How does Christine Liinde serve as a model of independence and self-awareness?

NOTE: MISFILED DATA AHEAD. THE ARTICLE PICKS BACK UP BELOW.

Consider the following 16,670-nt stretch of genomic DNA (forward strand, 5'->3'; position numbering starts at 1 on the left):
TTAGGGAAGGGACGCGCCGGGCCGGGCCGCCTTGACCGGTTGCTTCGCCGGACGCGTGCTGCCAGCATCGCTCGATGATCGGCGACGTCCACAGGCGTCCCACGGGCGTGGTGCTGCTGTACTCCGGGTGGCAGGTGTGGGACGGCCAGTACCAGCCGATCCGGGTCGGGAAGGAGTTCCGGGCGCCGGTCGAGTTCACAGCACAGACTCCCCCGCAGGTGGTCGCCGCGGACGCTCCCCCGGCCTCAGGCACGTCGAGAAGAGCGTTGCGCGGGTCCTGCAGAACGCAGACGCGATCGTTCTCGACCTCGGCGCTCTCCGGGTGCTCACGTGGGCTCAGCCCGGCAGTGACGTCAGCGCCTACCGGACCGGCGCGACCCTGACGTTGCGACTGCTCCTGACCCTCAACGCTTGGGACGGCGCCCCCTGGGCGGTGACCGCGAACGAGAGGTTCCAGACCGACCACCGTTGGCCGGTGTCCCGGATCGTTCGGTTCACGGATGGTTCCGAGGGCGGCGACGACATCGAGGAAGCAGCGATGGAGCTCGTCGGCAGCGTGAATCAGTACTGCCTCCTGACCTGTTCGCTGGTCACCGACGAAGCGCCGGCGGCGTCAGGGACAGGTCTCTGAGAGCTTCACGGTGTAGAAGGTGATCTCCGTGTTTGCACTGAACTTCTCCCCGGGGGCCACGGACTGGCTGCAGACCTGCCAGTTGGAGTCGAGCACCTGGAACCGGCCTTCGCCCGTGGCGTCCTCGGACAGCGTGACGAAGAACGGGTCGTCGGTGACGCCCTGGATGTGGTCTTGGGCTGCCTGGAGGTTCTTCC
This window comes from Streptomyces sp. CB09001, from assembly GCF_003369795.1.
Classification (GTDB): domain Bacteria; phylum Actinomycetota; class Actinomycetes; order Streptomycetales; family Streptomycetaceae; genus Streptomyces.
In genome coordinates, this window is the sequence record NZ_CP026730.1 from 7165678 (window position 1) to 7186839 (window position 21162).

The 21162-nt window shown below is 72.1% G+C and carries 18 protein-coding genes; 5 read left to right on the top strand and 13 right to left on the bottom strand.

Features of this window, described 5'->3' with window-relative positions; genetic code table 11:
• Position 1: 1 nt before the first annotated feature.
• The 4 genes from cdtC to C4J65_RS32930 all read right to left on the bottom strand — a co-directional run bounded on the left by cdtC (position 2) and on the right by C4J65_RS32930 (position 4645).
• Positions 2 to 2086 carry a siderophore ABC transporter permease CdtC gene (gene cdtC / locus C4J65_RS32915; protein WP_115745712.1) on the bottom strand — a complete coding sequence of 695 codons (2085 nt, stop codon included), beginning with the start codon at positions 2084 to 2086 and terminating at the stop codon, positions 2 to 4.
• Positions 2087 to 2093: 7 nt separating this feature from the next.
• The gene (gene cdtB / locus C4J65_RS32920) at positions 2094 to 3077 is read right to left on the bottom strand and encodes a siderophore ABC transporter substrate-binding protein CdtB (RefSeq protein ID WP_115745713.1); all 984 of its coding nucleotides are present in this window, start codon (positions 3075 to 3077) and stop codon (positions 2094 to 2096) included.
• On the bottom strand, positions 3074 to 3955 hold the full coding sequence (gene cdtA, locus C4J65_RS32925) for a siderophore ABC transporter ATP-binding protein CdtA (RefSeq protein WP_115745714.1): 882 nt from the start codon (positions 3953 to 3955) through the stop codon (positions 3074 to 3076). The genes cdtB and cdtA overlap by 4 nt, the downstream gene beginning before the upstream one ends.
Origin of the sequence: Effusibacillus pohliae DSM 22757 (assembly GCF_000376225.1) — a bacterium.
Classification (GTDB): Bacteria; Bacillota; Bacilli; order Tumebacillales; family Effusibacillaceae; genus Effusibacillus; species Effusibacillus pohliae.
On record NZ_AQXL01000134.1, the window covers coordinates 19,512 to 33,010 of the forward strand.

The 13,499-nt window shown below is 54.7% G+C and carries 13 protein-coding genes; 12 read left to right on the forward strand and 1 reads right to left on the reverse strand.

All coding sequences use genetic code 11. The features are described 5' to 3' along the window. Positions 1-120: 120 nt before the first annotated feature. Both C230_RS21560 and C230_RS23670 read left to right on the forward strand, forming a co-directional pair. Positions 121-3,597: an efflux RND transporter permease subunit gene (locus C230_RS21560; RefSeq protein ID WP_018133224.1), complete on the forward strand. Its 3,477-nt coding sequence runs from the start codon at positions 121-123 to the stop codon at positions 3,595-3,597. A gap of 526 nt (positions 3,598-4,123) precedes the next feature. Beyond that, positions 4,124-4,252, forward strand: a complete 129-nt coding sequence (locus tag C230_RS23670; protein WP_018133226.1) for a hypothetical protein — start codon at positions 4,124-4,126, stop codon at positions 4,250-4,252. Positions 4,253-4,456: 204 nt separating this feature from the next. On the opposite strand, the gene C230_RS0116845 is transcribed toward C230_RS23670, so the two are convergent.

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Mrs. Linde decides that she will only be happy if she goes off with Krogstad. Her older, weary viewpoint provides a foil to Nora's youthful impetuousness. She perhaps also symbolizes a hollowness in the matriarchal role. Her relationship with Krogstad also provides a point of comparison with that of Nora and Torvald. The relationship between Mrs. Linde and Krogstad makes for a good comparison with Nora’s and Torvald’s marriage. Mrs. Linde’s and Krogstad’s decision to be together after all this time is sincere, sweet, and reasonable, even if they are choosing somewhat traditional gender roles. Although Mrs. Linde and Krogstad both suffer from significant personal and moral problems, they might have a better chance of a happy and true marriage than Nora and Torvald had. Mrs. Linde advocates revealing all to Torvald because, as her union with Krogstad suggests, she believes that it is possible to build a relationship based upon mutual dependence so long as both parties are fully aware of each other’s ideas and motives. Mrs. Linde hopes that, through her own new union, both she and Krogstad can eventually become the better people they know that they can be. This is a pattern for the “miracle of miracles,” a mutual choice to change so that both parties are truly ready for a successful marriage. Given the history of Krogstad and Mrs. Linde, however, we cannot yet see this relationship working as well as they hope. Ibsen leaves the issue open.